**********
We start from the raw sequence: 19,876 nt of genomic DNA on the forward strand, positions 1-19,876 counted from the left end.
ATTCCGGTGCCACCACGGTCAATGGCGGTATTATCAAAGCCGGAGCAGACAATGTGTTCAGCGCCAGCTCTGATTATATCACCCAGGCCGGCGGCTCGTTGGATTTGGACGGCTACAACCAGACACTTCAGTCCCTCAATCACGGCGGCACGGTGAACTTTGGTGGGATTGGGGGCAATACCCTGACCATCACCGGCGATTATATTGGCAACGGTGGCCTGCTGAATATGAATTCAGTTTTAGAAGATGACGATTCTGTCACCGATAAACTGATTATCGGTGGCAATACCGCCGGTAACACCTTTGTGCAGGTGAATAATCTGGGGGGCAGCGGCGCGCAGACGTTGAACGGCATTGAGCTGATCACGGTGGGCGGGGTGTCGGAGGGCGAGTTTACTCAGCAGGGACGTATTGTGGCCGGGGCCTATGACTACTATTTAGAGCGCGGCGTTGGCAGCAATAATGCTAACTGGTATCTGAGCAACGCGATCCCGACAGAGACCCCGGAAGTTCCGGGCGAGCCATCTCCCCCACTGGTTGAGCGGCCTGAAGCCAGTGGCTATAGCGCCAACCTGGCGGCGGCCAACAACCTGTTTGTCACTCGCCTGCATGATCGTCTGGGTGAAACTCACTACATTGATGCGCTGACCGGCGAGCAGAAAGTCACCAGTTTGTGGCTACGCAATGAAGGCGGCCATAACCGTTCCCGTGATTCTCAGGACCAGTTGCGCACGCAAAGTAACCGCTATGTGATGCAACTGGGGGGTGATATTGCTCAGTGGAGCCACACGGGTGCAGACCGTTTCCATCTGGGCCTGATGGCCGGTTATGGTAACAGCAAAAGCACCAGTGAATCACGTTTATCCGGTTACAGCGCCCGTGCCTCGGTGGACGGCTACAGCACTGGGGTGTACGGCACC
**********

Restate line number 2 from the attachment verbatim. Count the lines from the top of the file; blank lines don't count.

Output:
ATTCCGGTGCCACCACGGTCAATGGCGGTATTATCAAAGCCGGAGCAGACAATGTGTTCAGCGCCAGCTCTGATTATATCACCCAGGCCGGCGGCTCGTTGGATTTGGACGGCTACAACCAGACACTTCAGTCCCTCAATCACGGCGGCACGGTGAACTTTGGTGGGATTGGGGGCAATACCCTGACCATCACCGGCGATTATATTGGCAACGGTGGCCTGCTGAATATGAATTCAGTTTTAGAAGATGACGATTCTGTCACCGATAAACTGATTATCGGTGGCAATACCGCCGGTAACACCTTTGTGCAGGTGAATAATCTGGGGGGCAGCGGCGCGCAGACGTTGAACGGCATTGAGCTGATCACGGTGGGCGGGGTGTCGGAGGGCGAGTTTACTCAGCAGGGACGTATTGTGGCCGGGGCCTATGACTACTATTTAGAGCGCGGCGTTGGCAGCAATAATGCTAACTGGTATCTGAGCAACGCGATCCCGACAGAGACCCCGGAAGTTCCGGGCGAGCCATCTCCCCCACTGGTTGAGCGGCCTGAAGCCAGTGGCTATAGCGCCAACCTGGCGGCGGCCAACAACCTGTTTGTCACTCGCCTGCATGATCGTCTGGGTGAAACTCACTACATTGATGCGCTGACCGGCGAGCAGAAAGTCACCAGTTTGTGGCTACGCAATGAAGGCGGCCATAACCGTTCCCGTGATTCTCAGGACCAGTTGCGCACGCAAAGTAACCGCTATGTGATGCAACTGGGGGGTGATATTGCTCAGTGGAGCCACACGGGTGCAGACCGTTTCCATCTGGGCCTGATGGCCGGTTATGGTAACAGCAAAAGCACCAGTGAATCACGTTTATCCGGTTACAGCGCCCGTGCCTCGGTGGACGGCTACAGCACTGGGGTGTACGGCACC